Argentina thanks ‘simple farmer’ who led his team to the world title

When Lionel Scaloni, the young national coach of the brand new world champion Argentina, was appointed in 2018, he did not exactly have Diego Maradona’s blessing. “He’s a great kid, but he can’t even direct traffic. How can you give the national team to Scaloni? Are we all crazy? It’s way too big for him, it’s like Minguito Tinguitella in Gordo Porcel’s suit,” said El Diego.

Porcel and Tinguitella are a comic duo, an Argentinian Laurel and Hardy, so to speak. Porcel is the thick one.

Jorge Valdano, the intellectual in the 1986 World Cup squad, also spoke of a “talent crisis” and “a lack of leadership and patience” in the Argentina squad. “So many things are wrong. Not even a genius can make up for that.”

That genius is of course Lionel Messi, who has been trying since 2005 to help Argentina to a top prize and thus step out of the shadow of Maradona. Reputable trainers had tried, even reached finals. But in 2018, a promising generation, with top attackers such as Higuaìn, Aguëro and Di Maria in addition to Messi, and many big names behind them, seemed doomed to a titleless existence, at least in terms of country football.

The 2018 World Cup was a swan song. Argentina survived the group stage with hanging and strangling, only to be eliminated by France in the eighth finals. It seemed the last chance for Messi, then 31. He then made himself unavailable.


After the dismissal of national coach Sampaoli after that World Cup, his assistant Scaloni was appointed as an interim pope. Scaloni was just 40 years old and had never been a head coach. The former water carrier of Deportivo La Coruña, West Ham United, Lazio and Atalanta came to seven international matches. He probably wasn’t even the first to call the Argentine Football Association for the interim job, he readily admits. He said goodbye to some big names and tried out countless players, looking for the dream combination: players who know what to do with the ball, and who ‘grow’ like a vicious dog in the Argentinian shirt. So that the new national coach had something to build on. But that new national coach was not found, so Scaloni stayed on.

In a video call, he convinced Messi to return, with the presence of assistant Pablo Aimar in that conversation probably being crucial. Aimar was Messi’s childhood idol. The curtain seemed to fall quickly after Brazil’s elimination in the semi-finals of the 2019 Copa America. But Messi fully supported the tactically versatile and communicative Scaloni, who involves his players in every decision.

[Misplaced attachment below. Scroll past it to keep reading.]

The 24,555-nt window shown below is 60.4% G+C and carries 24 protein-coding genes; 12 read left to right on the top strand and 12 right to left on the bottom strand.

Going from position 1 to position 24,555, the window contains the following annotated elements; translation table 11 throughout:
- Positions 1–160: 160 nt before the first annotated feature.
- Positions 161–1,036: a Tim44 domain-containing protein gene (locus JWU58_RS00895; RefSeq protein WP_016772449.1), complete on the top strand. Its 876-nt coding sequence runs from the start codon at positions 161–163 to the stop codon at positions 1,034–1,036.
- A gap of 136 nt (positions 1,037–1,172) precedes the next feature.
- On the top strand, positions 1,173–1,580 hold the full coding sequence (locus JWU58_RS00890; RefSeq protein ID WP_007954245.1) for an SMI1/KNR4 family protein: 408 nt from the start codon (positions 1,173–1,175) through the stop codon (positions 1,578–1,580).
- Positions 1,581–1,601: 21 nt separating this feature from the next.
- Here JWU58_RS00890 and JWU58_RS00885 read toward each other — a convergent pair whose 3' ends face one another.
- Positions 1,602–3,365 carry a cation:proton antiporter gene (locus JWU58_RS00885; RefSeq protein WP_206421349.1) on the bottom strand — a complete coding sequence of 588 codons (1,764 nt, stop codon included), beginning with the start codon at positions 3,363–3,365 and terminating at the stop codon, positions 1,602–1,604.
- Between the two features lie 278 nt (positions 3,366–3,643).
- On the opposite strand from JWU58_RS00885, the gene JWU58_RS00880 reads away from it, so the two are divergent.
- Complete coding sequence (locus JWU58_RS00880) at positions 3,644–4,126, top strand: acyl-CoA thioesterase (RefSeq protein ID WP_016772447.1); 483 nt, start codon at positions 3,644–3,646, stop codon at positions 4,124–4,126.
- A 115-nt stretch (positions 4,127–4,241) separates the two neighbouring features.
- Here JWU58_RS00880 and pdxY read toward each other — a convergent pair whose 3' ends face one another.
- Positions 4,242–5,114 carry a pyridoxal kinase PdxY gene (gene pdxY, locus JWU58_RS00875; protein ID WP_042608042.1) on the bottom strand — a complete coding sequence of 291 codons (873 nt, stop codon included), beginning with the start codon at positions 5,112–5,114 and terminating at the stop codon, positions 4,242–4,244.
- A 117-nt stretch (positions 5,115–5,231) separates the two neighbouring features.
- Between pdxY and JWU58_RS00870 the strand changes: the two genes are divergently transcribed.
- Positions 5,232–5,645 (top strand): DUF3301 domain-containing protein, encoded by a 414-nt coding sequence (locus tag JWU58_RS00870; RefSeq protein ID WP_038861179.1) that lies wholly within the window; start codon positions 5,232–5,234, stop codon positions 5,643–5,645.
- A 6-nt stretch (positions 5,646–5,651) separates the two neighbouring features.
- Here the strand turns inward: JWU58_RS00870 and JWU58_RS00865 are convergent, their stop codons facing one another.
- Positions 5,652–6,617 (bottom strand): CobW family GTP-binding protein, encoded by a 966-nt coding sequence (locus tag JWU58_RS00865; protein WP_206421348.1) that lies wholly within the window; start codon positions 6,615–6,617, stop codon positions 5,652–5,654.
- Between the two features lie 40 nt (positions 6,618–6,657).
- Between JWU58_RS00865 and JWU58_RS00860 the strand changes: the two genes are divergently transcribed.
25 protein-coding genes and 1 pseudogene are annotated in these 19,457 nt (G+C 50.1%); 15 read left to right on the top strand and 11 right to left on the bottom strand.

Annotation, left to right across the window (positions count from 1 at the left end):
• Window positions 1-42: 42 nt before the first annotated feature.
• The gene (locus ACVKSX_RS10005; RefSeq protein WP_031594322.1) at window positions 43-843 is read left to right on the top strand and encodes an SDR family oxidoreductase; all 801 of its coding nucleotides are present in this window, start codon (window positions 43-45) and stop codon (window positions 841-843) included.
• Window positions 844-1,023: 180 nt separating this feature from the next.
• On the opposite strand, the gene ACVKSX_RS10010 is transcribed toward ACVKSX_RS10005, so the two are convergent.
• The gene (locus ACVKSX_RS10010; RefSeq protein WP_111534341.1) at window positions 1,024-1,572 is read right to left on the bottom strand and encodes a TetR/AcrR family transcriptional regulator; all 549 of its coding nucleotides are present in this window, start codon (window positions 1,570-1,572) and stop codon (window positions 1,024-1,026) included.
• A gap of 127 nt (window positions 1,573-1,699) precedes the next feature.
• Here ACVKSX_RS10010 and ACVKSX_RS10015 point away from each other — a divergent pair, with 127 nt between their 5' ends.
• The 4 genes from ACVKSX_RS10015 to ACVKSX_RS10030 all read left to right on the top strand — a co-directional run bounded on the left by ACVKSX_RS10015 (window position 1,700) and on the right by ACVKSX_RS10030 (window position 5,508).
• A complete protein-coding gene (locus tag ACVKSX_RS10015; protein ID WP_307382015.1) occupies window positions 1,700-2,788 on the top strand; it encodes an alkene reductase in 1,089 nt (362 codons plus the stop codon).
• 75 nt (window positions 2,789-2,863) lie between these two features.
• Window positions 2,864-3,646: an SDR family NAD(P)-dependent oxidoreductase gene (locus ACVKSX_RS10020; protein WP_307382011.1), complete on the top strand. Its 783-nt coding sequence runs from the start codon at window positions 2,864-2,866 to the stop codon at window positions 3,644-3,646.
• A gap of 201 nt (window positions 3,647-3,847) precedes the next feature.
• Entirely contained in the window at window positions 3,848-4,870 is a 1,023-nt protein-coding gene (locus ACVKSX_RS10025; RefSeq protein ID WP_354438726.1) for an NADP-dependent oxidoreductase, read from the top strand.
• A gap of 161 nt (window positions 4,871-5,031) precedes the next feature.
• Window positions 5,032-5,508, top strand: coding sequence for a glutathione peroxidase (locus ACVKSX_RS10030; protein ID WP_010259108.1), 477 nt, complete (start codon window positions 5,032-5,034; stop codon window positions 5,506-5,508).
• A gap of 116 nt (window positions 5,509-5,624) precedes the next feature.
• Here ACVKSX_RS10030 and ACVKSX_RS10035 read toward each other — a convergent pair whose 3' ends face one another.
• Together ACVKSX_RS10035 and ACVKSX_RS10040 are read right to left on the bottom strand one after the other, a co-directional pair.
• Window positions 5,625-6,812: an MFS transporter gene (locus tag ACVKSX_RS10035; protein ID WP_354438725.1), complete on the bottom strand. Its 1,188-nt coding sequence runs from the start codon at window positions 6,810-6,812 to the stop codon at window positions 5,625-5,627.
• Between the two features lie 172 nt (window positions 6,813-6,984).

Argentina did not lose a game after that until the World Cup. Winning the Copa America in 2021 felt like a liberation. But after losing to Saudi Arabia in the first group match (2-1) of the World Cup, the ‘simple farmer’ Scaloni had to give way as quickly as possible, according to many Argentines.

Simple life

‘Simple farmer’ is a name that Scaloni uses for himself, because of his childhood in the agricultural village of Putajo. He is proud of it, because he learned that a simple life is not so bad. “You wake up at 6am, check the cows are okay, there are no bugs on the crops, walk through the sunflower and wheat fields, go home, eat, siesta, go back, do it again. Maybe it’s in how you deal with people: simple, nothing strange, telling it how it is.”

He remained calm, even after the embarrassing loss to the Saudis that put the pressure on. “The sun always rises the next morning,” he told his players.

A temperamental but moderately gifted footballer, he had learned that lesson in his year at West Ham United, where he was on trial in 2006, but was immediately allowed to leave when he badly cleared a ball in the final seconds of the FA Cup final, resulting in Liverpool could still score. Partly because of this, West Ham United missed out on the first prize in 26 years.

Scaloni struggled mentally but still played at the 2006 World Cup despite a serious thigh injury. “I actually played on one leg.”

Argentinian boy’s dream

He wants to see that mentality reflected in his selection. Players like De Paul, Paredes, Acuña, Molina, Martinez, Alvarez, Di Maria and MacAllister had to give up their typically Argentinian boyhood dream of becoming the next Messi, Maradona or Batistuta to serve Messi. They had to be able to play in different systems, sit on the couch without a murmur, then throttle back for 120 minutes so the genius could do its thing. “They have to be willing to break their backs,” Scaloni said.

Everything came together in the final against the favorite France. Midfielder De Paul was the epitome of intransigence and versatility in one. Striker Alvarez single-handedly chased the entire French defense. Despite injury problems, Di Maria played at full speed for more than an hour in the left wing position, which is unusual for him, completely disrupting France.

Scaloni shed tears afterwards and thanked his parents. “They taught me my attitude to life: never hang your head. Never go against anyone. Always keep positive.”

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